- What specific notions of social peace went hand in hand with infrastructures?
- How does a focus on transport infrastructures and the environment help us to broaden our concept of peace and violence (peace with nature, environmental peacekeeping, Nixon’s “slow violence”)?
- To what extent did the relationship between peace, war, and conflict and transport infrastructures depend on space? How did space impact the making, remaking, and unmaking of peace? Were there differences between the global North and the global South?
The Special Issue will be guest edited by Dr Jan Hansen (firstname.lastname@example.org), Humboldt University of Berlin, and Dr Christoph Laucht (email@example.com), Swansea University, who will select (with JTH ́s editorship) papers based on their thematic fit, originality and scholarly rigor.
Abstract deadline: 15 February 2023
Abstract components: Your abstract should include the following items:
1. Name, affiliation, and email address
2. Short biography (150 words)
3. Abstract of 500 words including article title, exposition of case study/research
question/outline, relevant theme addressed, and article type
Please send the above components in ONE collated pdf document to Dr Jan Hansen (jan-
deadline for the submission of full articles will be 30 September 2023.
Papers will be subject to a double-anonymized review process. About JTH, its indexing and
metrics and submissions guideline refer to https://journals.sagepub.com/home/jth Queries before the abstract submission date can be directed to guest editors.
Marian Aguiar, Tracking Modernity. India’s Railway and the Culture of Mobility (Minneapolis: University of Minnesota Press, 2011).
Eric Avila, Popular Culture in the Age of White Flight: Fear and Fantasy in Suburban Los Angeles (Oakland: University of California Press, 2006).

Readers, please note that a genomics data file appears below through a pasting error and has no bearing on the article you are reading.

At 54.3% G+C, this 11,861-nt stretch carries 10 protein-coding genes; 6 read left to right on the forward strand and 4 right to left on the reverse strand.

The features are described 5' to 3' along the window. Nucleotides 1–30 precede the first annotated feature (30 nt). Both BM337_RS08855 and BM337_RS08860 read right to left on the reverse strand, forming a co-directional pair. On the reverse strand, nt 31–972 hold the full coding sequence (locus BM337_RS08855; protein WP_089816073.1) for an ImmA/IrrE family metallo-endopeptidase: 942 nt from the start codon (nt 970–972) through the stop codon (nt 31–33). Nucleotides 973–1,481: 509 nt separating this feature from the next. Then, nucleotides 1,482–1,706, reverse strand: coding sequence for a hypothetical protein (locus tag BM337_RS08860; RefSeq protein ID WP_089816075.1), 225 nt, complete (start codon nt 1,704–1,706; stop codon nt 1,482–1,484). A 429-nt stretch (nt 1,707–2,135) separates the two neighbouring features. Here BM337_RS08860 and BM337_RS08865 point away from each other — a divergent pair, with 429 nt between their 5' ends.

Jan Bachmann and Peer Schouten, “Concrete Approaches to Peace: Infrastructure as Peacebuilding”, International Affairs, 94:2 (2018), 381-398.
Kenny Cupers and Prita Meier, “Infrastructure between Statehood and Selfhood:The Trans-African Highway”, Journal of the Society of Architectural Historians, 79:1 (2020), 61-81.
Jens Ivo Engels and Gerrit Jasper Schenk, “Infrastrukturen der Macht – Macht der Infrastrukturen. Überlegungen zu einem Forschungsfeld”, in: Birte Förster and Martin Bauch (eds), Infrastrukturen und Macht von der Antike bis zur Gegenwart. Beiheft der Historischen Zeitschrift (Munich: de Gruyter Oldenbourg, 2014), 22-58.
Matthew Gandy, The Fabric of Space: Water, Modernity, and the Urban Imagination (Cambridge, MA: MIT Press, 2014).
Daniel Gerster, Jan Hansen, and Susanne Schregel, eds., Historische Friedens- und Konfliktforschung. Die Quadratur des Kreises? (Frankfurt am Main: Campus, 2023 (forthcoming); Rob Nixon, Slow Violence and the Environmentalism of the Poor (Cambridge: Harvard University Press, 2013).
David Hamlin, “Infrastructures, Circulation and the Limits of Empire: German War Aims in the First World War”, Contemporary European History, 31:3 (2022), 321-338.
Penny Harvey, Caspar Bruun Jensen, and Atsuro Morita, “Introduction: Infrastructural Complications”, in Penny Harvey, Caspar Bruun Jensen, and Atsuro Morita (eds), Infrastructures and Social Complexity: A Companion (London: Routledge, 2017), 1-22.
Daniel R. Headrick, The Tools of Empire: Technology and European Imperialism in the Nineteenth Century (New York: Oxford University Press, 1981).
Valeska Huber, Channelling Mobilities: Migration and Globalisation in the Suez Canal Region and Beyond, 1869- 1914 (Cambridge: Cambridge University Press, 2013).
Bernward Joerges, “Do Politics Have Artefacts?”, Social Studies of Science, 29:3 (1999), 411-431.
Timothy J. LeCain, The Matter of History: How Things Create the Past (Cambridge: Cambridge University Press, 2017). Manu Karuka, Empire’s Tracks: Indigenous Nations, Chinese Workers, and the Transcontinental Railroad (Berkeley: University of California Press, 2019).
Michael Matthews, The Civilizing Machine: A Cultural History of Mexican Railroads, 1876-1910 (Lincoln: University of Nebraska Press, 2014).
Raymond A. Mohl, “Stop the Road: Freeway Revolts in American Cities”, Journal of Urban History, 30:5 (2004), 674- 706.
Antina von Schnitzler, Democracy's Infrastructure: Techno-Politics and Protest after Apartheid (Princeton, NJ: Princeton University Press, 2016).
Langdon Winner, “Do Artifacts Have Politics?”, Daedalus, 109:1 (1980), 121-136.
Dr Christoph Laucht
Department of History, Heritage and Classics